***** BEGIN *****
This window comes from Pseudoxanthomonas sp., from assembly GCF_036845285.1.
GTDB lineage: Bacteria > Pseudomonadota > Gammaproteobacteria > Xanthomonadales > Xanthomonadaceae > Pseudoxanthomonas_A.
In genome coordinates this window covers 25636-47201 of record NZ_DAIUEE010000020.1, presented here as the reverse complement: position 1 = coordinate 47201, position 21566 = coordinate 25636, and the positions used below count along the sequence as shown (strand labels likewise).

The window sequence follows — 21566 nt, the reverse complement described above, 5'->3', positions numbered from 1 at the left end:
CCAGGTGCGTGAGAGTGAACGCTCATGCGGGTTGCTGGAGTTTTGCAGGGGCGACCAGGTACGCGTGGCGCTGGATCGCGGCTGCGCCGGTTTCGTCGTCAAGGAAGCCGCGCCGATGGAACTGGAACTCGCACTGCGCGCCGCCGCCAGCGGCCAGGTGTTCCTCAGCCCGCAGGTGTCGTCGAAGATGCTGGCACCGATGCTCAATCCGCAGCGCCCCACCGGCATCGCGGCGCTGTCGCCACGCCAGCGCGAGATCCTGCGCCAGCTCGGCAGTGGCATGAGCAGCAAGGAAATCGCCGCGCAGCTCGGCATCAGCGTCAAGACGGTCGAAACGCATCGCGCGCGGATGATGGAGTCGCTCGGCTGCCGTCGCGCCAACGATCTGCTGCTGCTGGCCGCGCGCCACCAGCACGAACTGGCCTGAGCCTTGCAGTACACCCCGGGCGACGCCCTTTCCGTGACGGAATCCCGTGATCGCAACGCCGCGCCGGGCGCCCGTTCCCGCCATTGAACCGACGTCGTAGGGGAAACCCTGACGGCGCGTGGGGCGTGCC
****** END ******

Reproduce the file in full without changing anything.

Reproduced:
This window comes from Pseudoxanthomonas sp., from assembly GCF_036845285.1.
GTDB lineage: Bacteria > Pseudomonadota > Gammaproteobacteria > Xanthomonadales > Xanthomonadaceae > Pseudoxanthomonas_A.
In genome coordinates this window covers 25636-47201 of record NZ_DAIUEE010000020.1, presented here as the reverse complement: position 1 = coordinate 47201, position 21566 = coordinate 25636, and the positions used below count along the sequence as shown (strand labels likewise).

The window sequence follows — 21566 nt, the reverse complement described above, 5'->3', positions numbered from 1 at the left end:
CCAGGTGCGTGAGAGTGAACGCTCATGCGGGTTGCTGGAGTTTTGCAGGGGCGACCAGGTACGCGTGGCGCTGGATCGCGGCTGCGCCGGTTTCGTCGTCAAGGAAGCCGCGCCGATGGAACTGGAACTCGCACTGCGCGCCGCCGCCAGCGGCCAGGTGTTCCTCAGCCCGCAGGTGTCGTCGAAGATGCTGGCACCGATGCTCAATCCGCAGCGCCCCACCGGCATCGCGGCGCTGTCGCCACGCCAGCGCGAGATCCTGCGCCAGCTCGGCAGTGGCATGAGCAGCAAGGAAATCGCCGCGCAGCTCGGCATCAGCGTCAAGACGGTCGAAACGCATCGCGCGCGGATGATGGAGTCGCTCGGCTGCCGTCGCGCCAACGATCTGCTGCTGCTGGCCGCGCGCCACCAGCACGAACTGGCCTGAGCCTTGCAGTACACCCCGGGCGACGCCCTTTCCGTGACGGAATCCCGTGATCGCAACGCCGCGCCGGGCGCCCGTTCCCGCCATTGAACCGACGTCGTAGGGGAAACCCTGACGGCGCGTGGGGCGTGCC